FAA gives qualified nod to SpaceX plans in final environmental assessment

<p>The SpaceX Starship vehicle </p>

The SpaceX Starship vehicle

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After months of delays, the US FAA on Monday issued its final decision in an environmental assessment of a SpaceX proposal to launch the company’s massive, reusable Starship vehicle from a Boca Chica, Texas location SpaceX calls “starbase.”

The final verdict? The path is mostly clear for SpaceX to launch Starship on orbital test flights from Texas, provided the company addresses 75 necessary environmental impact mitigation actions spelled out by the FAA. The actions include steps to minimise noise and protect air and water quality, among others.

SpaceX responded to the FAA decision with a brief but optimistic post on Twitter:

The mirror-like, stainless steel skinned Starship is a large, reusable spacecraft SpaceX hopes will not only replace its current fleet of Dragon spacecraft and land Nasa astronauts on the moon in 2025, but is also key to SpaceX founder and CEO Elon Musk’s plans to build a city on Mars. Stacked atop the SpaceX Super Heavy Booster, Starship is the largest, most powerful rocket ever built.

SpaceX began developing Starship in 2017, and has since flown various iterations of the spacecraft up to 10,000 feet above Starbase, as allowed under its current FAA licence. But to conduct a test flight of Starship and the Super Heavy Booster that actually sees the combined launch vehicle reach orbit, SpaceX must acquire an FAA launch licence.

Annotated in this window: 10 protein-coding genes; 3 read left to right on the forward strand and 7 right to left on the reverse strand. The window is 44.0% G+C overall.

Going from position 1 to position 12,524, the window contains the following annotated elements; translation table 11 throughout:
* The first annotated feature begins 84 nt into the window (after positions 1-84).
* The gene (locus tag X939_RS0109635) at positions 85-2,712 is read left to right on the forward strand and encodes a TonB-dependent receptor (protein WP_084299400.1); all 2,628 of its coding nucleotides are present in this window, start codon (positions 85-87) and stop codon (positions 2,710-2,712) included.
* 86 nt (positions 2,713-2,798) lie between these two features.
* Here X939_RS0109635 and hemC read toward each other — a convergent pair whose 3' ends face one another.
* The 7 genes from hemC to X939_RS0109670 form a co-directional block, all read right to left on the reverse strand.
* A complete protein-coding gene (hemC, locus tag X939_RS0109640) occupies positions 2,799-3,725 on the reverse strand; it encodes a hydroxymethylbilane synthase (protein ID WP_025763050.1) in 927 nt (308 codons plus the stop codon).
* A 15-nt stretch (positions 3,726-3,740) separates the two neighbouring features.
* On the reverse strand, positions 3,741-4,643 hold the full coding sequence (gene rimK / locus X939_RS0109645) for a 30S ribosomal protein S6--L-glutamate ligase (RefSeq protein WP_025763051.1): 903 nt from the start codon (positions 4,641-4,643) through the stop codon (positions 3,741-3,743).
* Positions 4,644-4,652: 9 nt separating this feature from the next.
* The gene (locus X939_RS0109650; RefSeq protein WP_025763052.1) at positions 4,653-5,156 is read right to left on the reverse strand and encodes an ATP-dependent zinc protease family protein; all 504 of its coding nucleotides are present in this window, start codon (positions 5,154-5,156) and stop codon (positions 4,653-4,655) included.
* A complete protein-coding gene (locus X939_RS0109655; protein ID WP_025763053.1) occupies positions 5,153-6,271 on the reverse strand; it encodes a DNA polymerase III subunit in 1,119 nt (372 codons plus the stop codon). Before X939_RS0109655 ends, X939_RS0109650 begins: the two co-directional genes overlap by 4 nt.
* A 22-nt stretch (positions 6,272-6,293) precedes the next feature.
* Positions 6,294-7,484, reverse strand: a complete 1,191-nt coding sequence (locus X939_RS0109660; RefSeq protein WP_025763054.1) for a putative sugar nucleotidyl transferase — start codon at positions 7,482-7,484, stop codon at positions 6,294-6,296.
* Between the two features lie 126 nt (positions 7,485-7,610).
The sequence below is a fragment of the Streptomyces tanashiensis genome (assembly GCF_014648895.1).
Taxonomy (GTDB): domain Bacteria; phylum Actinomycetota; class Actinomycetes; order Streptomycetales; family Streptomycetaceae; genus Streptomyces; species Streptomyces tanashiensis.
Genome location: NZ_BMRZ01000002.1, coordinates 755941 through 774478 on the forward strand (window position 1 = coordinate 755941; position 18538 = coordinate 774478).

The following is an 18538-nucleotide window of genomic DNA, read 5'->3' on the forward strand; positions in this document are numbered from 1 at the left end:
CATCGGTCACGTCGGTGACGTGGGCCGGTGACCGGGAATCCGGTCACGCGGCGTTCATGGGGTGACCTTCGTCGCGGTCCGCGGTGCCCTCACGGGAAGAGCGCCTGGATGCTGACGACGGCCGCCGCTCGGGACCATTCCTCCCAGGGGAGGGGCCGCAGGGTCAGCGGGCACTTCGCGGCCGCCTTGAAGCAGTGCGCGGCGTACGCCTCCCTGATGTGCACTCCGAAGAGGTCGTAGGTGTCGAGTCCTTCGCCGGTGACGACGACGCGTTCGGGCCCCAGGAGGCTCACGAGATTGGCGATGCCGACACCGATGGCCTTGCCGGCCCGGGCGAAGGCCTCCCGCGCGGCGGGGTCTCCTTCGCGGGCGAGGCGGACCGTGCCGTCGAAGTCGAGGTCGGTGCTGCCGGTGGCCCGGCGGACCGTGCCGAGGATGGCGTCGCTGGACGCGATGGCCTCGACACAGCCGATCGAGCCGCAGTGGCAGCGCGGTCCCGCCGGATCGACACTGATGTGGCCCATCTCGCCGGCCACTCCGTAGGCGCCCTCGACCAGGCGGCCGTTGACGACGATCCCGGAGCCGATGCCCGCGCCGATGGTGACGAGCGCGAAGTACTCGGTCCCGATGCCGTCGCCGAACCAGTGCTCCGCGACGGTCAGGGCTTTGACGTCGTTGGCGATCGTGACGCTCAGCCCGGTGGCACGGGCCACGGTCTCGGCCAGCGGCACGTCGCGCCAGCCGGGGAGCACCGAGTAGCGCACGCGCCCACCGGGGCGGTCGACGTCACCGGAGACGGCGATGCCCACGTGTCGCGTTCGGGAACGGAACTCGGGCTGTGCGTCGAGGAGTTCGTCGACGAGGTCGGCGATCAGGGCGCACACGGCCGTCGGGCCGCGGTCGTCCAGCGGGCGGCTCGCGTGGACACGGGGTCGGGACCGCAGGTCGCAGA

Before granting a launch licence, the FAA conducted a programmatic environmental assessment of SpaceX’s plans for Starship operations in Texas. Beginning the assessment in November 2020, the regulator initially planned to make a final decision in December 2021, but pushed back the announcement four times.

The FAA could have denied SpaceX a launch licence based on expected environmental impact, could have required the company to go through a more lengthy environmental impact statement process or could have granted a launch licence immediately.

But the FAA’s decision announced on Monday was a “mitigated finding of no significant impact” or FONSI, meaning the FAA won’t give SpaceX a launch licence until the company takes mitigation efforts. Those efforts vary widely, from requiring the company not to schedule launches on certain holidays, to spraying water to keep down the production of dust, to obtaining stormwater discharge permits from the Texas Commission on Environmental Quality.

In its decision, the FAA noted that SpaceX had scaled back its original plans for Starship operations at Starbase, including cancelling plans to build a natural gas processing facility and a seawater desalination plant.

While legal challenges to SpaceX operations are still possible, the FAA decision clears the largest hurdle to SpaceX conducting a long-planned orbital flight test for Starship that will see the spacecraft launch from Texas and splash down in the Pacific Ocean near Hawaii.

SpaceX is also not the only organisation waiting on a Starship test flight to prove the vehicle is spaceworthy. In April 2021, Nasa awarded SpaceX a $2.9bn contract to develop a specialised version of Starship that will carry Nasa astronauts to the surface of the moon as part of the Artemis III mission planned for 2025.

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